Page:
Since the Pathfinder landed on Mars in 1977, until now that Rosetta is shadowing comet 67P / Churyumov-Gerasimenko, the Greek astrophysicist at the University of Chicago, has supplied each spaceship with a small but miraculous instrument examining the chemical composition of celestial bodies.
The Greek scientist who has also received an award by NASA for his longtime contribution to space research, has created APXS, an instrument used in the Rosetta, similar to the one that was on Pathfinder and tested for reliability.
The Alpha Particle X-Ray Spectrometer (9APXS) is a device that analyses the chemical element composition of a sample from the scattered alpha particles, and fluorescent X-rays after the sample is irradiated with alpha particles and X-rays from radioactive sources.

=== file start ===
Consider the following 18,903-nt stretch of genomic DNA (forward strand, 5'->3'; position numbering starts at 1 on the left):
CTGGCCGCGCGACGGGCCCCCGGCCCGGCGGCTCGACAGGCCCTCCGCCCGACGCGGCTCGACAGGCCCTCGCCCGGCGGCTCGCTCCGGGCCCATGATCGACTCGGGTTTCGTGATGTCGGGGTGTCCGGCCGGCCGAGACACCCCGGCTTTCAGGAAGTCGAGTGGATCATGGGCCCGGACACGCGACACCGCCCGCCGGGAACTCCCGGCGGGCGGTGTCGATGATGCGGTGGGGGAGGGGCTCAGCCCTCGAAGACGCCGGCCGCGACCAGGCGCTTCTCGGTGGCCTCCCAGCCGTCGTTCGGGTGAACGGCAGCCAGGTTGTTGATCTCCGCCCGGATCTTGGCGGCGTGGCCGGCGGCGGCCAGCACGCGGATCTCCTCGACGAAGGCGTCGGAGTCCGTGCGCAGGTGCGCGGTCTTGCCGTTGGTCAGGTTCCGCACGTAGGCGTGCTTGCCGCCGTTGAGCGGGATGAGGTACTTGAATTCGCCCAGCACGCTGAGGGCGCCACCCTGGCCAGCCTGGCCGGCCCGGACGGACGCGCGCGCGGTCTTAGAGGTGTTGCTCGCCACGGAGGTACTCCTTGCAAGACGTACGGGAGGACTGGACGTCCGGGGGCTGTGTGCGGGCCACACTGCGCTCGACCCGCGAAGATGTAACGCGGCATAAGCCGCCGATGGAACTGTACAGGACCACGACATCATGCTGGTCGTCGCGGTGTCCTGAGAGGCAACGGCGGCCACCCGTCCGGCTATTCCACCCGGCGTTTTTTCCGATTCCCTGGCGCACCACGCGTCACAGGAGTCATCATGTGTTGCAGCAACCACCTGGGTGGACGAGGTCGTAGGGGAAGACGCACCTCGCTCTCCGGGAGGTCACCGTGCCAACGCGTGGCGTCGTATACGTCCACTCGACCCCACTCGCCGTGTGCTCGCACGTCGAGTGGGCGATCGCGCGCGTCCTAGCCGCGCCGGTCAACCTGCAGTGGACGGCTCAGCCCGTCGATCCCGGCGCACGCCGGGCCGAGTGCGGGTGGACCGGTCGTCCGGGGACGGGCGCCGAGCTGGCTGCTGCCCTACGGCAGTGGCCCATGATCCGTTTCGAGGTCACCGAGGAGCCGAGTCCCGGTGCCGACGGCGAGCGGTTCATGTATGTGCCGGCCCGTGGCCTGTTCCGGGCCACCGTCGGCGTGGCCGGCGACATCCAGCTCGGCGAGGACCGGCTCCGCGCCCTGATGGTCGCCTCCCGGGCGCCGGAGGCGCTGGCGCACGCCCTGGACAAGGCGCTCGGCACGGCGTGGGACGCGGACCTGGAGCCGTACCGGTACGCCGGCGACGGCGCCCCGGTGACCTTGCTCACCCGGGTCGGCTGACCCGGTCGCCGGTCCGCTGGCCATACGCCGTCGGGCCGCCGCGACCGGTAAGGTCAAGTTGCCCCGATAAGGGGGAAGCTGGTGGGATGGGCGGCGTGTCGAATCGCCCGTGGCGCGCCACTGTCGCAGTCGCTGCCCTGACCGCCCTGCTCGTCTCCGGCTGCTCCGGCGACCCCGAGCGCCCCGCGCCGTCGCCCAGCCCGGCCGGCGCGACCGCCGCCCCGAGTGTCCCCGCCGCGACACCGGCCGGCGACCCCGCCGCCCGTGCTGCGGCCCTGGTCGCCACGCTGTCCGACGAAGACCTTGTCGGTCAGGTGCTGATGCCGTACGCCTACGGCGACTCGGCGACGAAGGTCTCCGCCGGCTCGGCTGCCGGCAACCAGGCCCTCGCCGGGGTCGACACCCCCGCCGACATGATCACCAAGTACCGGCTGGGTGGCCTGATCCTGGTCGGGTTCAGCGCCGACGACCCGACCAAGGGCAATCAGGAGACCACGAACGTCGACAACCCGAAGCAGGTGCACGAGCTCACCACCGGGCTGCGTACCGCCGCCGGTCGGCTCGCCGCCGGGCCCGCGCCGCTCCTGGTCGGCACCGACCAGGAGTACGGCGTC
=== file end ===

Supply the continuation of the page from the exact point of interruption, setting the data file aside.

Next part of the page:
The small instrument currently analyzes the chemical composition of comet 67P / Churyumov-Gerasimenko, helping scientists understand exactly what comets are composed of and how they were created.
“We estimate that this comet is composed of a mixture of dust and frozen water, frozen carbon dioxide and some other elements observed in rocks on the Earth, such as silicon, aluminum, iron, magnesium,” Economou said.
Learning about the exact composition of planets will help the scientific community obtain a more complete picture of the creation of planets and the solar system.
Over the last days, the Rosetta has come closer than 40 km from the comet, about 300 million kilometers from the Sun.
Contribution to Greece
In 2010, Economou proposed building an astronomical observatory near his childhood home in the province of Grevena in Greece.
After a childhood marked by war and dislocation, Economou left Greece in 1948
“I left together with 200 other kids from our village in order to escape the consequences of the civil war that was raging in Greece at that time.”
Economou completed high school and college in Czechoslovakia, receiving his doctoral degree in physics from Charles University in Prague in 1964.